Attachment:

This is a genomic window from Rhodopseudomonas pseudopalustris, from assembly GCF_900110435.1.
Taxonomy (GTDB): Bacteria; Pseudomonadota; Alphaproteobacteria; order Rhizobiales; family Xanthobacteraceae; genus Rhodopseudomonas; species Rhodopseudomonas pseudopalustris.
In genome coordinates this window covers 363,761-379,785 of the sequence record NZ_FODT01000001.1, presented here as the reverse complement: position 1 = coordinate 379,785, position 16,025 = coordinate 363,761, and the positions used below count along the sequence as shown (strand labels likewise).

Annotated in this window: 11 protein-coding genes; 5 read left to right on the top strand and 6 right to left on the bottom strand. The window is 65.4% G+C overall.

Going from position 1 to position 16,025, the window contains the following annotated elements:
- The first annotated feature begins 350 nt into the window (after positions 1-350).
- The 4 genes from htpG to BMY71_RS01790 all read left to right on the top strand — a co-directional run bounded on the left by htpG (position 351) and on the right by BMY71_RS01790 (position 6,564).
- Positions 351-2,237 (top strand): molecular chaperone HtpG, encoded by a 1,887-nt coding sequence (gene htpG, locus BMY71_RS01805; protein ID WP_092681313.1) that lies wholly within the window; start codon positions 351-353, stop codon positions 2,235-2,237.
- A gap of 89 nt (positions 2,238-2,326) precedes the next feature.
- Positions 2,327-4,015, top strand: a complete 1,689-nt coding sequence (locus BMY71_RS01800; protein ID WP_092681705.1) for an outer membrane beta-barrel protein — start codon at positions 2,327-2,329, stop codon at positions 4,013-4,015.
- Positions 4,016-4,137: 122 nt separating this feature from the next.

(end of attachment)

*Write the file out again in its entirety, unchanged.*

This is a genomic window from Rhodopseudomonas pseudopalustris, from assembly GCF_900110435.1.
Taxonomy (GTDB): Bacteria; Pseudomonadota; Alphaproteobacteria; order Rhizobiales; family Xanthobacteraceae; genus Rhodopseudomonas; species Rhodopseudomonas pseudopalustris.
In genome coordinates this window covers 363,761-379,785 of the sequence record NZ_FODT01000001.1, presented here as the reverse complement: position 1 = coordinate 379,785, position 16,025 = coordinate 363,761, and the positions used below count along the sequence as shown (strand labels likewise).

Annotated in this window: 11 protein-coding genes; 5 read left to right on the top strand and 6 right to left on the bottom strand. The window is 65.4% G+C overall.

Going from position 1 to position 16,025, the window contains the following annotated elements:
- The first annotated feature begins 350 nt into the window (after positions 1-350).
- The 4 genes from htpG to BMY71_RS01790 all read left to right on the top strand — a co-directional run bounded on the left by htpG (position 351) and on the right by BMY71_RS01790 (position 6,564).
- Positions 351-2,237 (top strand): molecular chaperone HtpG, encoded by a 1,887-nt coding sequence (gene htpG, locus BMY71_RS01805; protein ID WP_092681313.1) that lies wholly within the window; start codon positions 351-353, stop codon positions 2,235-2,237.
- A gap of 89 nt (positions 2,238-2,326) precedes the next feature.
- Positions 2,327-4,015, top strand: a complete 1,689-nt coding sequence (locus BMY71_RS01800; protein ID WP_092681705.1) for an outer membrane beta-barrel protein — start codon at positions 2,327-2,329, stop codon at positions 4,013-4,015.
- Positions 4,016-4,137: 122 nt separating this feature from the next.